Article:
Adjacent to the JJK property and Lansdowne Park is the Emerson Park neighborhood. Emerson Park is remarkable for a few reasons. First, it was the site of major housing redevelopment in the city. Beginning in the 1990s, urban planners with the University of Illinois-Urbana/Champaign began to work with neighborhood leaders, local officials, and the developer McCormack-Baron to develop “Parsons Place” in three phases. This housing development has been successful by all measures. It remains an oasis of quality housing in a city that still struggles to find good housing for all of its residents. It sparked neighboring developments with the redevelopment of the Central City homes and the addition of senior housing in the Jazz at Walter Circle development.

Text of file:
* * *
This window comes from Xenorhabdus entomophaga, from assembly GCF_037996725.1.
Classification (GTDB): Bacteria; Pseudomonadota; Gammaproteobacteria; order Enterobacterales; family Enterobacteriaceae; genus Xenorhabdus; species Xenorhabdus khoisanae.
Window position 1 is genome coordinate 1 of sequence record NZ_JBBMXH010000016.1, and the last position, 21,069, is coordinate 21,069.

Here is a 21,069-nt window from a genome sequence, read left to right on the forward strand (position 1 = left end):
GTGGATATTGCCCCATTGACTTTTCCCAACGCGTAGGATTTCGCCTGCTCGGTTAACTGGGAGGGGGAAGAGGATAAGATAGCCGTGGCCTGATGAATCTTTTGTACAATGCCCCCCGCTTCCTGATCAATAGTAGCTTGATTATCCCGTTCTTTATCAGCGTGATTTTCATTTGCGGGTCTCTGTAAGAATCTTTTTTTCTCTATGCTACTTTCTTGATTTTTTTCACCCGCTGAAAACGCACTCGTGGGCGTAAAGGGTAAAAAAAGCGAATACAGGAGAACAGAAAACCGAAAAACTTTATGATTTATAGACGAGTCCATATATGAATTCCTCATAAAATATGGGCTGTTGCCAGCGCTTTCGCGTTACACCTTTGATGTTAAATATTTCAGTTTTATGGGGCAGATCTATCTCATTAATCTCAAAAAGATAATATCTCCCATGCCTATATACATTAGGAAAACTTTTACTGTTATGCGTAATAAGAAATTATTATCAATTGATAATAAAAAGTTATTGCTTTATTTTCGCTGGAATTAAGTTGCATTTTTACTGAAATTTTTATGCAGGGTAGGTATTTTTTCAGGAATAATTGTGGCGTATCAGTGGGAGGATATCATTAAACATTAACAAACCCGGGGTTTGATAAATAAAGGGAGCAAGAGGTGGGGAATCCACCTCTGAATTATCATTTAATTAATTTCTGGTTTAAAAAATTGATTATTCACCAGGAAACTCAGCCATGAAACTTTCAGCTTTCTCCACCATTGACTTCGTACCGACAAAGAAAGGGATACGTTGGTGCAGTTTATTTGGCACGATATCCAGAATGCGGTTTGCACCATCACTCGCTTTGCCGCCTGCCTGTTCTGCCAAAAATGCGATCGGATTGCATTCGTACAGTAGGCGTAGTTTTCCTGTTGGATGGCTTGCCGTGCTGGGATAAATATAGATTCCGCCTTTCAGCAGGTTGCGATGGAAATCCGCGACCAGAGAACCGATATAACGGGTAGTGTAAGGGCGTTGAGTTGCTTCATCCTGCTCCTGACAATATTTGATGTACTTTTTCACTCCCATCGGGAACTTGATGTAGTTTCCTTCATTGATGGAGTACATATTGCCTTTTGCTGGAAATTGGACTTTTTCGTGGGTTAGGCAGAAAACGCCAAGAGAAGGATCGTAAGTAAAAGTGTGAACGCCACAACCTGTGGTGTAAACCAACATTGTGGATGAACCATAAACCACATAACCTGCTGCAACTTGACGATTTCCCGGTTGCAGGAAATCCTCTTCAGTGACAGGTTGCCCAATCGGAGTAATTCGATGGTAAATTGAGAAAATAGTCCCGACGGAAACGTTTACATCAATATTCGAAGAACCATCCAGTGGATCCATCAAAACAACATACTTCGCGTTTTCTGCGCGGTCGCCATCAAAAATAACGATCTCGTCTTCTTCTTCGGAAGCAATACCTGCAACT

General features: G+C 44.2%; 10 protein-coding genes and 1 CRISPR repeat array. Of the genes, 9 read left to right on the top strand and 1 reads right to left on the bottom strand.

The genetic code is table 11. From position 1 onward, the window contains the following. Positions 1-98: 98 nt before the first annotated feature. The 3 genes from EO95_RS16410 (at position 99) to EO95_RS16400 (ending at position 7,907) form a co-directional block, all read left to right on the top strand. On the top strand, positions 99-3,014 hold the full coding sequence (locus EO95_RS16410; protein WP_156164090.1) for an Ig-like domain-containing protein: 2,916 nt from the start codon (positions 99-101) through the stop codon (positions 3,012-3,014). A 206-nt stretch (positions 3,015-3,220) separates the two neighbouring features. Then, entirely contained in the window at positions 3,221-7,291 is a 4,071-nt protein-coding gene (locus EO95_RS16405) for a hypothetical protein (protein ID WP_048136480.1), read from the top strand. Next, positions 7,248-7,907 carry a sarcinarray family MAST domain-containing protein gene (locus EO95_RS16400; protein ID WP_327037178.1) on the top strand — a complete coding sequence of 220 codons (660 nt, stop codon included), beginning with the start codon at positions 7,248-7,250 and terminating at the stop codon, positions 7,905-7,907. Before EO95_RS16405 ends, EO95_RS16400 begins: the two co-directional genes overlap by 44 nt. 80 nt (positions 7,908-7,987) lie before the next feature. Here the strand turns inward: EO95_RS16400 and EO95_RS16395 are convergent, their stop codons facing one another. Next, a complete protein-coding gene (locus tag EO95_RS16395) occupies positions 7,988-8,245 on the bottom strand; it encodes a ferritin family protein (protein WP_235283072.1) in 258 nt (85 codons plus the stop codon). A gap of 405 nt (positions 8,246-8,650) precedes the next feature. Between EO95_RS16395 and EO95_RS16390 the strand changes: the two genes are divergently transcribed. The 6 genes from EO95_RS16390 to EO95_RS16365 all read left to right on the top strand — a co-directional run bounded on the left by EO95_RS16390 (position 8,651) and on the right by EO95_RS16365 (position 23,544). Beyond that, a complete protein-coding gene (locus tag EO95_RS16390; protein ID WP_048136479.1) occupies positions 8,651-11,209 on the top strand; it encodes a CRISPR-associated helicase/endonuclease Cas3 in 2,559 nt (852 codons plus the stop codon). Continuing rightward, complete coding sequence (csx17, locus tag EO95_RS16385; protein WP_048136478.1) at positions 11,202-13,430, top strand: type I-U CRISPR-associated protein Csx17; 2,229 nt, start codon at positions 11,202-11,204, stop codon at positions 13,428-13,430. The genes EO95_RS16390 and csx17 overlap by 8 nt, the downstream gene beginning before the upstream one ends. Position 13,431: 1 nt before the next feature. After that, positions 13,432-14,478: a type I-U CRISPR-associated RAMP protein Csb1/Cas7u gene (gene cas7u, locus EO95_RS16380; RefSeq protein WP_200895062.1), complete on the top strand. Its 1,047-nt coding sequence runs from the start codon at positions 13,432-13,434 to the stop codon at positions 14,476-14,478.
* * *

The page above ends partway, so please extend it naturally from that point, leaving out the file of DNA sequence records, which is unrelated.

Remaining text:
Second, there remains the Immaculate Conception Church at 1509 Baugh Avenue. This church is significant because it historically served the Lithuanian population of East St. Louis, and the descendants of that population keep it going today. It still retains its ethnic parishioners, though they no longer live in Emerson Park. Catholic Mass is still celebrated there on occasion.
Third, Emerson Park retains one of the old historic industries—paint pigment manufacturing. George Mepham opened his paint factory at 20th and Lynch.26 The business changed hands many times, but remains active today as Rockwood Pigments. The plant manufactured, among other things, oxides used to color paints. Some argue that there are still streets in Emerson Park that glow red in the summer sun due to years of emissions. On a sunny day, go to the corner of North 19th and Lake Avenue to see for yourself!